Monday, April 18, 2016

Do You Want to Write a Medical Mystery?
Lead in the water of Flint, Michigan and the Ebola and Zika viruses have made science newsworthy. Maybe, you’re toying with the idea of writing a medical mystery. Where do you begin?

The first step in writing a medical mystery is research. This means perusing newspaper stories, items on the WEB, and articles in Science, Scientific American, and medical journals for hot topics.

I decided a topic that interested almost everyone was dieting. Hence the title of my new mystery, Murder…A Way to Lose Weight. I noticed many researchers were studying the effect of the gut microbiome on the human body.

You’re thinking, “Who cares? What’s a microbiome?”

Let me reword the sentence: Scientists think they can help you lose weight by altering the bacteria in your gut. It could be a relatively easy way to lose weight.

Now I have your attention. This also illustrates my second point. A novelist must transmit complex science accurately, simply, and in a lively manner. In essence, (s)he must make the science exciting and not slow the plot with too many details.

In Murder...A Way to Lose Weight, two ambitious diet doctors alter the bacteria in the guts of obese subjects in a clinical trail. The two are so eager to become rich and famous diet gurus that they take “short cuts” and endanger their patients’ lives. One doctor is killed after she develops a conscious and admits the “short cuts” to Linda Almquist, the acting associate dean in a medical school.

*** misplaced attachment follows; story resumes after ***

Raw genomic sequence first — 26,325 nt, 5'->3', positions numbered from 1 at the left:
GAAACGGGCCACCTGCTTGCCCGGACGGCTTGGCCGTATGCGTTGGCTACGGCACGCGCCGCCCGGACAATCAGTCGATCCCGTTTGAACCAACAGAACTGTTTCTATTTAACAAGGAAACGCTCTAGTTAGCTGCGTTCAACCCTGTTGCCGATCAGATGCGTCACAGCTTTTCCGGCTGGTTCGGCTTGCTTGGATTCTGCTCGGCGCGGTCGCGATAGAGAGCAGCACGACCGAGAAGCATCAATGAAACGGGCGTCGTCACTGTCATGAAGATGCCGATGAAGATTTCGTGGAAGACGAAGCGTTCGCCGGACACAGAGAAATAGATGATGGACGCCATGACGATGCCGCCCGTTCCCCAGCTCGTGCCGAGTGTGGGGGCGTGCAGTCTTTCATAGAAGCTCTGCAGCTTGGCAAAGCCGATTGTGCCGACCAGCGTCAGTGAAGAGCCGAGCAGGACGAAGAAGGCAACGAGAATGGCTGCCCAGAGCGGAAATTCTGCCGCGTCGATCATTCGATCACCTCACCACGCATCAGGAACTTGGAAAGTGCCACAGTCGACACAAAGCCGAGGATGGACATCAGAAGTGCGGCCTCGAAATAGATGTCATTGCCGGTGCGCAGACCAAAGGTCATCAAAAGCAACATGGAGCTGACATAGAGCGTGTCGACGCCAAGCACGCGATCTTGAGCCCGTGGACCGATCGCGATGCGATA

As the police, with Linda’s help, turn up clues, the readers learn a bit about weird poisons and the social mores of a medical school. 

Good medical mysteries (like Robin Cook’s Coma) are realistic. Readers are more apt to be scared if they believe the situation could happen.

That’s why I use poison, which was the cause of a rash of real accidental poisonings in New Mexico in the 1980s. I wove the information from two scientific articles into my tale of an intentional poisoning and set the novel in Albuquerque as an oblique clue.

To add further authenticity, I referenced key articles in the “The Science Behind the Story” at the end of the novel.

Are you ready to start writing a medical mystery? Maybe, you should read Murder…A Way to Lose Weight first.